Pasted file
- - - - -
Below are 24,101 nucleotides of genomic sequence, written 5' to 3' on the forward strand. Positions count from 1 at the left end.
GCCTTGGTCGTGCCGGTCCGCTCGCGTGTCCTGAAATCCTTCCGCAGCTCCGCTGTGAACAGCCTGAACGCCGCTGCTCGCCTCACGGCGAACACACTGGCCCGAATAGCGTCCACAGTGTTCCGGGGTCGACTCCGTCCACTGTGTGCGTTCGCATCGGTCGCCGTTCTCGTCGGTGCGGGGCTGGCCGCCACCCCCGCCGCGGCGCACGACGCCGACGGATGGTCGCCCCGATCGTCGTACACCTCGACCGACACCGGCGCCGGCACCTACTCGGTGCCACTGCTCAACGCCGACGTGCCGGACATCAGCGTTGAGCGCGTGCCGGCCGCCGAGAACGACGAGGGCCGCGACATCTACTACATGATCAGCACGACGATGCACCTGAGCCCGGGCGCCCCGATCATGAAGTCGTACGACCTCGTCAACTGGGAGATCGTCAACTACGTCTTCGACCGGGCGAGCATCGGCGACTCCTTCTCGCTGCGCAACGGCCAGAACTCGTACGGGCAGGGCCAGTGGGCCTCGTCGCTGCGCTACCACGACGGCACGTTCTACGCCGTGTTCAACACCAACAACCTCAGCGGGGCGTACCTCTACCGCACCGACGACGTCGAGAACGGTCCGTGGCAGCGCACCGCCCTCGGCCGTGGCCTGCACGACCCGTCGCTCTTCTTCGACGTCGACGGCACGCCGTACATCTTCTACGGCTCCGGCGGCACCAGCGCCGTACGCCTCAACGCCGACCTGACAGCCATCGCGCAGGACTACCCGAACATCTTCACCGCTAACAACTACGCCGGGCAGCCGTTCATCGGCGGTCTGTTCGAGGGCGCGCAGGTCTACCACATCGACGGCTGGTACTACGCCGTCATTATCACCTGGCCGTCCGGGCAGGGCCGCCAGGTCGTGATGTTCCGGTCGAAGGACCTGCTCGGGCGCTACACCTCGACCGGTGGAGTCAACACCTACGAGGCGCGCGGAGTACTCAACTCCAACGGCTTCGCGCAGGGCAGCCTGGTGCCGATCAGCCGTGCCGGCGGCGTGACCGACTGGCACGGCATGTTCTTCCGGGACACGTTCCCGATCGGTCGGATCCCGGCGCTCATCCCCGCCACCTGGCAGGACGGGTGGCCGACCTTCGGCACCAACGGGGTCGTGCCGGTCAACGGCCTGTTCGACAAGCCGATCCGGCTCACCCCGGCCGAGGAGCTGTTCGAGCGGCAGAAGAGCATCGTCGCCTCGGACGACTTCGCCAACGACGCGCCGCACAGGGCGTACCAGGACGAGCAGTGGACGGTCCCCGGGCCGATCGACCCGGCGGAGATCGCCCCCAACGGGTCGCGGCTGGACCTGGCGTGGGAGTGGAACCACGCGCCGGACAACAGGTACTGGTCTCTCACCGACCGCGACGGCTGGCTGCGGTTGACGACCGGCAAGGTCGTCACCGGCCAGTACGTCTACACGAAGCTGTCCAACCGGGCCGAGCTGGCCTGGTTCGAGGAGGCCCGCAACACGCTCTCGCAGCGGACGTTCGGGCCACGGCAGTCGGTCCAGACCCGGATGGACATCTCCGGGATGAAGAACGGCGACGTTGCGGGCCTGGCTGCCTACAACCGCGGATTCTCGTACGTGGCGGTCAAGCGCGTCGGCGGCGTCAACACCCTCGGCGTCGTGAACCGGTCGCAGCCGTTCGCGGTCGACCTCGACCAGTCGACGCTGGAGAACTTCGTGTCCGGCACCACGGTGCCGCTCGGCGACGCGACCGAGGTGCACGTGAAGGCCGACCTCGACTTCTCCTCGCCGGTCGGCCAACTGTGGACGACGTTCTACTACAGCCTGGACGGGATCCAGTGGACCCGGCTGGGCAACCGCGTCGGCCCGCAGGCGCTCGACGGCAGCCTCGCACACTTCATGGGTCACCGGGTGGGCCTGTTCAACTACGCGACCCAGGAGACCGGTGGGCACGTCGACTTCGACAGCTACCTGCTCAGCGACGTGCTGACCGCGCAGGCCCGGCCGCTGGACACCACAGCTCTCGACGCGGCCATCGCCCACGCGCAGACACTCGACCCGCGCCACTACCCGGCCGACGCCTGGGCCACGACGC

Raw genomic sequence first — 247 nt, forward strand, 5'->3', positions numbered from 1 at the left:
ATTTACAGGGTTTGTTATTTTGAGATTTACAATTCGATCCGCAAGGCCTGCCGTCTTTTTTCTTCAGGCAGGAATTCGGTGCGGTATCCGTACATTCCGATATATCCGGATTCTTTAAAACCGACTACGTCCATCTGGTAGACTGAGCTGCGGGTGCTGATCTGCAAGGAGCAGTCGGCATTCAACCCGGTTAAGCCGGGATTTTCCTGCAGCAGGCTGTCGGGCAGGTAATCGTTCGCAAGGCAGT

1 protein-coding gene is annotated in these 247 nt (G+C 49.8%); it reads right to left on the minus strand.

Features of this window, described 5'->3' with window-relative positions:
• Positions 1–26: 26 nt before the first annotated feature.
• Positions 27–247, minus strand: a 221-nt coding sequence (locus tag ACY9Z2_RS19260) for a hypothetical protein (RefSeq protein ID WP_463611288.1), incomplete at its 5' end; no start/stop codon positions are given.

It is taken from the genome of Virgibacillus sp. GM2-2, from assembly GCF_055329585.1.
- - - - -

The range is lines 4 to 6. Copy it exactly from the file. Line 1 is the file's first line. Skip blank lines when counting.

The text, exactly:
ATTTACAGGGTTTGTTATTTTGAGATTTACAATTCGATCCGCAAGGCCTGCCGTCTTTTTTCTTCAGGCAGGAATTCGGTGCGGTATCCGTACATTCCGATATATCCGGATTCTTTAAAACCGACTACGTCCATCTGGTAGACTGAGCTGCGGGTGCTGATCTGCAAGGAGCAGTCGGCATTCAACCCGGTTAAGCCGGGATTTTCCTGCAGCAGGCTGTCGGGCAGGTAATCGTTCGCAAGGCAGT

1 protein-coding gene is annotated in these 247 nt (G+C 49.8%); it reads right to left on the minus strand.

Features of this window, described 5'->3' with window-relative positions: